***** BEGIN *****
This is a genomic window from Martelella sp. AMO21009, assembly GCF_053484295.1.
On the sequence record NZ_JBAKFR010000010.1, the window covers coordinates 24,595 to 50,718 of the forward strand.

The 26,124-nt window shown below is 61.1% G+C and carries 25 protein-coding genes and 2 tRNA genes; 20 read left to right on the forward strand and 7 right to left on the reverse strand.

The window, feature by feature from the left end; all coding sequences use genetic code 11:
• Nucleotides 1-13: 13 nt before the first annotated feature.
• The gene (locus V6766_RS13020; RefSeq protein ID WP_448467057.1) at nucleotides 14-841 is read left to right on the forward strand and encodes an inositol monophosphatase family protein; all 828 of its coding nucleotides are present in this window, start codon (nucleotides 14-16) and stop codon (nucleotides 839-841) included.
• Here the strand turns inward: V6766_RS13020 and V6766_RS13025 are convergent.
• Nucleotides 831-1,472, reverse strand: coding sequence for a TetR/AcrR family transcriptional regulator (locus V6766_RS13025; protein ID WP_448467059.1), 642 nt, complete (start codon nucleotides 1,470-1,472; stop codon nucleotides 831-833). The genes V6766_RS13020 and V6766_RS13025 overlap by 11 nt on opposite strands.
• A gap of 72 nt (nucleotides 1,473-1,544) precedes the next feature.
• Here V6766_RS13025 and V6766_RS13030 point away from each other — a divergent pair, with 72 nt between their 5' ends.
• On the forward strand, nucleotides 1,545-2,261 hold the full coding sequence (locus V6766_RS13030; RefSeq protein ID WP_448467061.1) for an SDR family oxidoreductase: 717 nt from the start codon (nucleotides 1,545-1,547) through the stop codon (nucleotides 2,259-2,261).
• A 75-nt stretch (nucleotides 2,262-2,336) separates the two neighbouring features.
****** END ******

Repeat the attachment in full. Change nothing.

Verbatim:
This is a genomic window from Martelella sp. AMO21009, assembly GCF_053484295.1.
On the sequence record NZ_JBAKFR010000010.1, the window covers coordinates 24,595 to 50,718 of the forward strand.

The 26,124-nt window shown below is 61.1% G+C and carries 25 protein-coding genes and 2 tRNA genes; 20 read left to right on the forward strand and 7 right to left on the reverse strand.

The window, feature by feature from the left end; all coding sequences use genetic code 11:
• Nucleotides 1-13: 13 nt before the first annotated feature.
• The gene (locus V6766_RS13020; RefSeq protein ID WP_448467057.1) at nucleotides 14-841 is read left to right on the forward strand and encodes an inositol monophosphatase family protein; all 828 of its coding nucleotides are present in this window, start codon (nucleotides 14-16) and stop codon (nucleotides 839-841) included.
• Here the strand turns inward: V6766_RS13020 and V6766_RS13025 are convergent.
• Nucleotides 831-1,472, reverse strand: coding sequence for a TetR/AcrR family transcriptional regulator (locus V6766_RS13025; protein ID WP_448467059.1), 642 nt, complete (start codon nucleotides 1,470-1,472; stop codon nucleotides 831-833). The genes V6766_RS13020 and V6766_RS13025 overlap by 11 nt on opposite strands.
• A gap of 72 nt (nucleotides 1,473-1,544) precedes the next feature.
• Here V6766_RS13025 and V6766_RS13030 point away from each other — a divergent pair, with 72 nt between their 5' ends.
• On the forward strand, nucleotides 1,545-2,261 hold the full coding sequence (locus V6766_RS13030; RefSeq protein ID WP_448467061.1) for an SDR family oxidoreductase: 717 nt from the start codon (nucleotides 1,545-1,547) through the stop codon (nucleotides 2,259-2,261).
• A 75-nt stretch (nucleotides 2,262-2,336) separates the two neighbouring features.